Mon, Oct 20, 2003 - Page 4 News List

International media scrum finds it's well catered to at summit

By Huang Tai-lin  /  STAFF REPORTER , IN BANGKOK

Hordes of journalists from all over the world have been drawn to Bangkok by the APEC summit, which will run till next Tuesday.

Thailand, the host country of this year's summit, seems to have gone to great lengths to make sure that the more than 4,000 journalists covering the events in Bangkok have access to an optimal working environment.

For a start, shuttle bus services for the media are provided by the summit's organizers, which include the Bangkok Mass Transit Authority (BMTA) and Thai Airways Narong Aksornnit, a BMTA officer, said.

According to Aksornnit, a total of 23 shuttle buses are in service from 5am to midnight every day while the summit lasts. Shuttle buses run every 20 minutes in a bid to allow the most convenient travel for news crews that need to cover APEC events outside the Queen Sirikit National Conventional Center, where the media center is located.

According to an APEC spokesman, Thailand started preparations for this year's summit in 1999, when the offer to host the Leaders' Meeting was accepted.

At the center, numerous useful information booths are provided for the media. They include a media working area, media pool desk, call center, photo center, broadcast center, medical unit and conference rooms.

Popular among journalists and other participants is the press center's photo center, which provides digital photo processing and printing services, is quite popular among journalists, as well as other participants. The services include making color prints and scanning images, as well as download services for pictures of APEC events.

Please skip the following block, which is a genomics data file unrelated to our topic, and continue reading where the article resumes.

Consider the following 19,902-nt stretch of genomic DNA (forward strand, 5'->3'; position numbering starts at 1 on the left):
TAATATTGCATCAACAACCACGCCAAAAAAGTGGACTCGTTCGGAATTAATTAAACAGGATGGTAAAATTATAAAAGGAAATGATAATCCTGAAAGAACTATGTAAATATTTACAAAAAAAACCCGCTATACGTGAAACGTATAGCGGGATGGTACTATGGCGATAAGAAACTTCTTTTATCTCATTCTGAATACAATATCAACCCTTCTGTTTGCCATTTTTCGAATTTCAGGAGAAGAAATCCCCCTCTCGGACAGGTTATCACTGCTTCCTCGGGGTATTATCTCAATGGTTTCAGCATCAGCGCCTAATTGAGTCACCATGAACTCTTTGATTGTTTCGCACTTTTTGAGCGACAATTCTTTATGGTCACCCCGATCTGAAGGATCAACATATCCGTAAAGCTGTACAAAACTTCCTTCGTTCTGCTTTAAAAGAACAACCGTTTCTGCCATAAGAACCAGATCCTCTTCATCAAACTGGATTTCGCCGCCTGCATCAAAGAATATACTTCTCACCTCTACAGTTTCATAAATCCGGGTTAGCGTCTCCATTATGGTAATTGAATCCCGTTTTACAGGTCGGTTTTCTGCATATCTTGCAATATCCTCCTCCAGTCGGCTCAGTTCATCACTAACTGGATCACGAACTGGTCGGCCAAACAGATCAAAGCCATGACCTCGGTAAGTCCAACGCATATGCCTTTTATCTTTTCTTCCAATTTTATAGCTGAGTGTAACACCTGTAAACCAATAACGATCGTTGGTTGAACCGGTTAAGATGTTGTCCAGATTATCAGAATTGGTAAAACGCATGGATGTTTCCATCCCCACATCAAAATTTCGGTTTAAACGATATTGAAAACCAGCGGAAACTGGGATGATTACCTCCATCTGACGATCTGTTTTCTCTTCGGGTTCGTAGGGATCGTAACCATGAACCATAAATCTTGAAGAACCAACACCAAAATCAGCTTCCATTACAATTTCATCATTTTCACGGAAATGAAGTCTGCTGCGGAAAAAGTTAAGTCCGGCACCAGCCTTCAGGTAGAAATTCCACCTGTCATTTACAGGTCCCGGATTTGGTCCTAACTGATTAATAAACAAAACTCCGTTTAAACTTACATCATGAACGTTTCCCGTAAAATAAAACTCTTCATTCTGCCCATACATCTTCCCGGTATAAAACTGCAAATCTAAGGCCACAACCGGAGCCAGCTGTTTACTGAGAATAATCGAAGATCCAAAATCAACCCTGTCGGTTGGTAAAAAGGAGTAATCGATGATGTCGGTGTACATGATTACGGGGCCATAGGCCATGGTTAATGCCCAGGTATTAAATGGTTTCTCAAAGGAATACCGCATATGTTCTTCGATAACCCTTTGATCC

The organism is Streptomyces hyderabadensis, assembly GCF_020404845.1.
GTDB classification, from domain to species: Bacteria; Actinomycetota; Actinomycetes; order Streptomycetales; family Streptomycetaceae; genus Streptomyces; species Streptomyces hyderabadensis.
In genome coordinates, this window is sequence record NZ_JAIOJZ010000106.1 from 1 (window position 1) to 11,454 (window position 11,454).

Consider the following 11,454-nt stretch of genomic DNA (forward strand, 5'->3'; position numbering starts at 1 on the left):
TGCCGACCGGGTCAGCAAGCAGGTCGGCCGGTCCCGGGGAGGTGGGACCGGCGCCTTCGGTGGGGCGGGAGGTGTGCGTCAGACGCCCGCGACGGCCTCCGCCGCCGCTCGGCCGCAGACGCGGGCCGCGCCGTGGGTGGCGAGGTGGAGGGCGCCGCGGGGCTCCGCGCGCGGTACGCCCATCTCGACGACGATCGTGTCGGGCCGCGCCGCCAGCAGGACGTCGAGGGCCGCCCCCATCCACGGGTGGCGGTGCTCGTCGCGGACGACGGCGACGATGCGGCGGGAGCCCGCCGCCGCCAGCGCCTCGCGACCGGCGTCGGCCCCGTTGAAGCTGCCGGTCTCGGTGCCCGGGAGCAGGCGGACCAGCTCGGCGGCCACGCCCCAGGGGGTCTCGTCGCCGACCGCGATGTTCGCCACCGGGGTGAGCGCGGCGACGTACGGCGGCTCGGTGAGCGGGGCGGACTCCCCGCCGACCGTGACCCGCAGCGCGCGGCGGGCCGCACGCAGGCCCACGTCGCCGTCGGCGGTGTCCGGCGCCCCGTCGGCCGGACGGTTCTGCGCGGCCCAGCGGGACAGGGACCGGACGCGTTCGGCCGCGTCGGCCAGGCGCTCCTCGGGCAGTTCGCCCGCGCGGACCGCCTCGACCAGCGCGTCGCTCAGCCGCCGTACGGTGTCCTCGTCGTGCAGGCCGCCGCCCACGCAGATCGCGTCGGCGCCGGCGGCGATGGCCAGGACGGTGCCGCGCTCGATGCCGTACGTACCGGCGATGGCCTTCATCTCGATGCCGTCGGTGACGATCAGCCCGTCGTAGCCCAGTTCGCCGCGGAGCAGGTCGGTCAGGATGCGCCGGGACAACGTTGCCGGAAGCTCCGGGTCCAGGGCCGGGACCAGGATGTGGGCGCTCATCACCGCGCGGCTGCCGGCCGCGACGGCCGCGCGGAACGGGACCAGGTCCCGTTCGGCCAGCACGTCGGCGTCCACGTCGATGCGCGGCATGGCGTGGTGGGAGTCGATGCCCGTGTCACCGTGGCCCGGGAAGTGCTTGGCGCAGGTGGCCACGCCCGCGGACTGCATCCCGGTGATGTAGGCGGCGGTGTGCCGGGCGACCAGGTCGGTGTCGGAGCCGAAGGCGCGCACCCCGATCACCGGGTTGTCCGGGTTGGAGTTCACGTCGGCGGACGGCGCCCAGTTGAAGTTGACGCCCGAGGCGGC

The media working center is a facility loaded with various internet services. According to the APEC spokesman, approximately 250 computers -- all connected to a wide-band service -- are installed at the working center. The computers were provided by Hewlett-Packard.

In addition, 100 more lines with wide-band service are provided for journalists who prefer to work on their own laptops.

Communication resources also 20 fax-capable printers, several web-phones, public phones and wide-screen TVs displaying events taking place at the summit.

A food court has also been installed by the APEC organizers. In addition to beers, desserts and sushi, a selection of Thai cuisine such as rice noodles, curried rice, tom yam soup and fried spring rolls are offered at the food court. It stays open until 10pm to accommodate the schedule of journalists, which more often than not is characterized by randomness.

Journalists covering the meeting can also enjoy a free 30-minute Thai foot massage at the media center.

"It really works," according to a reporter from Japan who took a break to enjoy the service. "My knees feel more relaxed now."

Comments will be moderated. Keep comments relevant to the article. Remarks containing abusive and obscene language, personal attacks of any kind or promotion will be removed and the user banned. Final decision will be at the discretion of the Taipei Times.

TOP top